How Do Vitreolytics Work?

Reviewed on 6/24/2021

What are vitreolytics and how do they work?

Vitreolytics are medications that prevent the vitreous from forming an abnormal attachment to the macular portion of the retina. The retina is the innermost layer of light-sensitive tissue in the eye and the macula is the central part of the retina. Macula has a high concentration of photoreceptor cells and is responsible for central and color vision as well as fine details of images.

Vitreous humor is a transparent gel-like substance that fills the eyeball space between the lens and the retina. With age, the vitreous starts shrinking and pulls away from the retina. If parts of the vitreous adhere to the macula and parts pull away, it can damage the macula due to traction, and affect vision.

Vitreolytics are enzymes that break down protein components such as laminin, fibronectin and collagen in the vitreous and the retinal surface, and dissolve the adhesion between vitreous and macula.

How are vitreolytics used?

Vitreolytics are solutions that are administered as intravitreal injections. Vitreolytics are used to treat symptomatic vitreomacular adhesion, which causes vision problems. Vitreomacular adhesion is an age-related condition that occurs typically in people above 50 years of age and is more common in women and in people who are nearsighted.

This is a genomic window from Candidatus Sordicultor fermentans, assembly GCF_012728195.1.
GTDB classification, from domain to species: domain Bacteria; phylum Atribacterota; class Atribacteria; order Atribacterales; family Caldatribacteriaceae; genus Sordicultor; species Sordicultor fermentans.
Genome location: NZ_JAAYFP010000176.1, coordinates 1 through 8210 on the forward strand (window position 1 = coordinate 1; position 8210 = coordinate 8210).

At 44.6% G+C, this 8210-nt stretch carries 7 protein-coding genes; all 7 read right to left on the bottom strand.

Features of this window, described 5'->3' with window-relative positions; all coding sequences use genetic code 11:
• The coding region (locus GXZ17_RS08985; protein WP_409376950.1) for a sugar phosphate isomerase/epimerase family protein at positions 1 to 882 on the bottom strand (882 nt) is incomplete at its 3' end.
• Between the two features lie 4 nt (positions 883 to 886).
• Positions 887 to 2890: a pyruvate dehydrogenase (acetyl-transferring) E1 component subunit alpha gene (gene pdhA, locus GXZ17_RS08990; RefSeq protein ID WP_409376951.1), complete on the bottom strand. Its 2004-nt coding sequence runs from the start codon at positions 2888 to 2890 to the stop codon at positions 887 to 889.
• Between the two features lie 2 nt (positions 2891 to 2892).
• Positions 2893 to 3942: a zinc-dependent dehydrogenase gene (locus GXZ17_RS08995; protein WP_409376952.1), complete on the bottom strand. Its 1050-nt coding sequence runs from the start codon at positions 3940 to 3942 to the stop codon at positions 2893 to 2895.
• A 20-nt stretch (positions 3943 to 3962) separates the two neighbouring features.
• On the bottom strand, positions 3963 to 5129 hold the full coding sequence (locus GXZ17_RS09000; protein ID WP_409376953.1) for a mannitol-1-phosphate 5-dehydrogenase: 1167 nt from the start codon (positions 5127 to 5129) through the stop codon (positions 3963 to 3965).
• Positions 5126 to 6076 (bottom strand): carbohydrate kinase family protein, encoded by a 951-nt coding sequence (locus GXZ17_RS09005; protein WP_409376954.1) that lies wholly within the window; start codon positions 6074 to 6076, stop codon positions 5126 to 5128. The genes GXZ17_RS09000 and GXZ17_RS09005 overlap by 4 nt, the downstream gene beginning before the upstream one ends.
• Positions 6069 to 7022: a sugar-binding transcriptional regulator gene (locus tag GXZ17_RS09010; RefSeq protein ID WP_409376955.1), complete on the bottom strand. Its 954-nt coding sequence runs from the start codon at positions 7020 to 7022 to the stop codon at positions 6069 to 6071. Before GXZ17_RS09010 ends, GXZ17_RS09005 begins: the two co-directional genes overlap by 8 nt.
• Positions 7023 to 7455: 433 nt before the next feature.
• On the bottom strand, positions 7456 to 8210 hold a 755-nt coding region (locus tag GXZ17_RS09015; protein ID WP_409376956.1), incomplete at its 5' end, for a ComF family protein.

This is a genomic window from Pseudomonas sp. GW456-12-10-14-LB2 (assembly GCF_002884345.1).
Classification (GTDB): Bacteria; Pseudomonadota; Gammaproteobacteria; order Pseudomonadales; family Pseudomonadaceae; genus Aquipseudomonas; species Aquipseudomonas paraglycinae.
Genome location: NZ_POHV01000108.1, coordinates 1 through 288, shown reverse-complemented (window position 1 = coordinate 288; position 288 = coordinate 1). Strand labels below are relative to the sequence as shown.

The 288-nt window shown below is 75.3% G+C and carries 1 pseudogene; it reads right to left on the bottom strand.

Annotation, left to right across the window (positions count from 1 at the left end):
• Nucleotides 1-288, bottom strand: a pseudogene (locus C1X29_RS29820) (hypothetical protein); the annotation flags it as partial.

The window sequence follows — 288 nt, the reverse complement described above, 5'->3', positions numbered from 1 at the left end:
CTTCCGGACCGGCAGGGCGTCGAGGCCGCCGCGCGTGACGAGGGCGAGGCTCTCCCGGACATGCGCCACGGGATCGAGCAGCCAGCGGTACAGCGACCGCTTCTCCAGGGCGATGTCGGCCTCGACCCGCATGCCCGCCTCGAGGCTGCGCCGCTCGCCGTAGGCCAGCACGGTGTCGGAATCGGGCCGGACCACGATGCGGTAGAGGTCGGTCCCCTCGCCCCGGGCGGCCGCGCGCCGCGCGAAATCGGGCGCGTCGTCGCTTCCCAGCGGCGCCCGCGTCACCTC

What are side effects of vitreolytics?

Side effects of vitreolytics may include:

Information contained herein is not intended to cover all possible side effects, precautions, warnings, drug interactions, allergic reactions, or adverse effects. Check with your doctor or pharmacist to make sure these drugs do not cause any harm when you take them along with other medicines. Never stop taking your medication and never change your dose or frequency without consulting your doctor.

What are names of some vitreolytic drugs?

Generic and brand name of FDA-approved vitreolytic drug is:

  • Ocriplasmin intravitreal (Jetrea)

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References
https://reference.medscape.com/drugs/vitreolytics

https://www.webmd.com/eye-health/vitreomacular-adhesion

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